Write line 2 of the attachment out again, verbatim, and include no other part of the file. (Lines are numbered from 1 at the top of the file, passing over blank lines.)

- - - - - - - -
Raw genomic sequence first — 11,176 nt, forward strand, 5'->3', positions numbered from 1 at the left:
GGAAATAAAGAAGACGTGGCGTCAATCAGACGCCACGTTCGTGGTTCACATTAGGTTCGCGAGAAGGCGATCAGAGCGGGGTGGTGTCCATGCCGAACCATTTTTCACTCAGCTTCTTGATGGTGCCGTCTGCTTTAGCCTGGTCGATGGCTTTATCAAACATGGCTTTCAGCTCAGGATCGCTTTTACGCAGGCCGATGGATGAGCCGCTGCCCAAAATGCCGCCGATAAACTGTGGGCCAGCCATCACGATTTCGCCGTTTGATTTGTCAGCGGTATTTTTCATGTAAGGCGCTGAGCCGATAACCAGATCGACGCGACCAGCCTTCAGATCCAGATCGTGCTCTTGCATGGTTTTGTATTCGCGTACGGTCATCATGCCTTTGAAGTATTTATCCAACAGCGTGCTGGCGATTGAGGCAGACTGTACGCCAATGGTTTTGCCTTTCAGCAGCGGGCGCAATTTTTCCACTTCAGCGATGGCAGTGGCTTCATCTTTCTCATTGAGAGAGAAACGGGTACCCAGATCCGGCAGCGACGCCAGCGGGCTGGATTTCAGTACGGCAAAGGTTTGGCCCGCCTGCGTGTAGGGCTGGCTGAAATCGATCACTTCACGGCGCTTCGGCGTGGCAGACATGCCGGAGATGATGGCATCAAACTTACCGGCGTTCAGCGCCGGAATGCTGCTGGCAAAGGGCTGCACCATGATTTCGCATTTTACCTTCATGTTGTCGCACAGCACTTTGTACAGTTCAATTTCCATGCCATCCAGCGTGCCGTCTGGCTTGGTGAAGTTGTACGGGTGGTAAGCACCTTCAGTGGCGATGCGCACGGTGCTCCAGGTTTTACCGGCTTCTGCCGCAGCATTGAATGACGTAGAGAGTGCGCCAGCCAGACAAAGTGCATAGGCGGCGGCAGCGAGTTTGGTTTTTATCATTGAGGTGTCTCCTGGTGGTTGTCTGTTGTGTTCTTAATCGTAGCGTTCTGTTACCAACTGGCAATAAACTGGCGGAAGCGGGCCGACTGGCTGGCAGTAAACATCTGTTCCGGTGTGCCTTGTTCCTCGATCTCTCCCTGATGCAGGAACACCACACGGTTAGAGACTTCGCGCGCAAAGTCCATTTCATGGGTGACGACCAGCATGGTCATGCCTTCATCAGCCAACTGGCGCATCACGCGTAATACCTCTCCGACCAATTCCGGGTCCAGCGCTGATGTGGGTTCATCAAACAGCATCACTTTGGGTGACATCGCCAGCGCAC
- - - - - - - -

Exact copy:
GGAAATAAAGAAGACGTGGCGTCAATCAGACGCCACGTTCGTGGTTCACATTAGGTTCGCGAGAAGGCGATCAGAGCGGGGTGGTGTCCATGCCGAACCATTTTTCACTCAGCTTCTTGATGGTGCCGTCTGCTTTAGCCTGGTCGATGGCTTTATCAAACATGGCTTTCAGCTCAGGATCGCTTTTACGCAGGCCGATGGATGAGCCGCTGCCCAAAATGCCGCCGATAAACTGTGGGCCAGCCATCACGATTTCGCCGTTTGATTTGTCAGCGGTATTTTTCATGTAAGGCGCTGAGCCGATAACCAGATCGACGCGACCAGCCTTCAGATCCAGATCGTGCTCTTGCATGGTTTTGTATTCGCGTACGGTCATCATGCCTTTGAAGTATTTATCCAACAGCGTGCTGGCGATTGAGGCAGACTGTACGCCAATGGTTTTGCCTTTCAGCAGCGGGCGCAATTTTTCCACTTCAGCGATGGCAGTGGCTTCATCTTTCTCATTGAGAGAGAAACGGGTACCCAGATCCGGCAGCGACGCCAGCGGGCTGGATTTCAGTACGGCAAAGGTTTGGCCCGCCTGCGTGTAGGGCTGGCTGAAATCGATCACTTCACGGCGCTTCGGCGTGGCAGACATGCCGGAGATGATGGCATCAAACTTACCGGCGTTCAGCGCCGGAATGCTGCTGGCAAAGGGCTGCACCATGATTTCGCATTTTACCTTCATGTTGTCGCACAGCACTTTGTACAGTTCAATTTCCATGCCATCCAGCGTGCCGTCTGGCTTGGTGAAGTTGTACGGGTGGTAAGCACCTTCAGTGGCGATGCGCACGGTGCTCCAGGTTTTACCGGCTTCTGCCGCAGCATTGAATGACGTAGAGAGTGCGCCAGCCAGACAAAGTGCATAGGCGGCGGCAGCGAGTTTGGTTTTTATCATTGAGGTGTCTCCTGGTGGTTGTCTGTTGTGTTCTTAATCGTAGCGTTCTGTTACCAACTGGCAATAAACTGGCGGAAGCGGGCCGACTGGCTGGCAGTAAACATCTGTTCCGGTGTGCCTTGTTCCTCGATCTCTCCCTGATGCAGGAACACCACACGGTTAGAGACTTCGCGCGCAAAGTCCATTTCATGGGTGACGACCAGCATGGTCATGCCTTCATCAGCCAACTGGCGCATCACGCGTAATACCTCTCCGACCAATTCCGGGTCCAGCGCTGATGTGGGTTCATCAAACAGCATCACTTTGGGTGACATCGCCAGCGCAC